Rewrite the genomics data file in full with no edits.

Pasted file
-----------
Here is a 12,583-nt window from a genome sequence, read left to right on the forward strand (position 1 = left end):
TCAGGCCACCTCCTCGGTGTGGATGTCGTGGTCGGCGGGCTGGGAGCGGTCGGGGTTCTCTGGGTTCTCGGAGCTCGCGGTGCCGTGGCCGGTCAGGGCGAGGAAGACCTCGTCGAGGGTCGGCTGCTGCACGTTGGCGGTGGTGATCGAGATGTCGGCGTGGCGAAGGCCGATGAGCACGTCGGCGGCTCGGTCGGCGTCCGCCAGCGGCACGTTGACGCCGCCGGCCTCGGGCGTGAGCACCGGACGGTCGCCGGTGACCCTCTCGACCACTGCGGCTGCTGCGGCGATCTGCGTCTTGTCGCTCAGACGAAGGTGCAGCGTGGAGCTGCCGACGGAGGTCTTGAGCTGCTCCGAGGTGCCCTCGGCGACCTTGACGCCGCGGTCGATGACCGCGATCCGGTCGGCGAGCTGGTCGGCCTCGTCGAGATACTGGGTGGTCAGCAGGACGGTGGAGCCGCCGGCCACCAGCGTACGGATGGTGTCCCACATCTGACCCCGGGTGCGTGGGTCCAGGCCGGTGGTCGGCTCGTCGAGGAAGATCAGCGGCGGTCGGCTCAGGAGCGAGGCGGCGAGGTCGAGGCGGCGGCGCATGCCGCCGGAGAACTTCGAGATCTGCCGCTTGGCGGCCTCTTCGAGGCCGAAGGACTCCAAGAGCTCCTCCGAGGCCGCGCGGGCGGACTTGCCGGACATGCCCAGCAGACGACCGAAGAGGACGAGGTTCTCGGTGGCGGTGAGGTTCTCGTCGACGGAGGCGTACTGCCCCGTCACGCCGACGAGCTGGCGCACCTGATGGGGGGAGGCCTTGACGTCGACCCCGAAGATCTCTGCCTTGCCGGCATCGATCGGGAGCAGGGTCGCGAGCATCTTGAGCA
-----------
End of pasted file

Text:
Here is a 12,583-nt window from a genome sequence, read left to right on the forward strand (position 1 = left end):
TCAGGCCACCTCCTCGGTGTGGATGTCGTGGTCGGCGGGCTGGGAGCGGTCGGGGTTCTCTGGGTTCTCGGAGCTCGCGGTGCCGTGGCCGGTCAGGGCGAGGAAGACCTCGTCGAGGGTCGGCTGCTGCACGTTGGCGGTGGTGATCGAGATGTCGGCGTGGCGAAGGCCGATGAGCACGTCGGCGGCTCGGTCGGCGTCCGCCAGCGGCACGTTGACGCCGCCGGCCTCGGGCGTGAGCACCGGACGGTCGCCGGTGACCCTCTCGACCACTGCGGCTGCTGCGGCGATCTGCGTCTTGTCGCTCAGACGAAGGTGCAGCGTGGAGCTGCCGACGGAGGTCTTGAGCTGCTCCGAGGTGCCCTCGGCGACCTTGACGCCGCGGTCGATGACCGCGATCCGGTCGGCGAGCTGGTCGGCCTCGTCGAGATACTGGGTGGTCAGCAGGACGGTGGAGCCGCCGGCCACCAGCGTACGGATGGTGTCCCACATCTGACCCCGGGTGCGTGGGTCCAGGCCGGTGGTCGGCTCGTCGAGGAAGATCAGCGGCGGTCGGCTCAGGAGCGAGGCGGCGAGGTCGAGGCGGCGGCGCATGCCGCCGGAGAACTTCGAGATCTGCCGCTTGGCGGCCTCTTCGAGGCCGAAGGACTCCAAGAGCTCCTCCGAGGCCGCGCGGGCGGACTTGCCGGACATGCCCAGCAGACGACCGAAGAGGACGAGGTTCTCGGTGGCGGTGAGGTTCTCGTCGACGGAGGCGTACTGCCCCGTCACGCCGACGAGCTGGCGCACCTGATGGGGGGAGGCCTTGACGTCGACCCCGAAGATCTCTGCCTTGCCGGCATCGATCGGGAGCAGGGTCGCGAGCATCTTGAGCA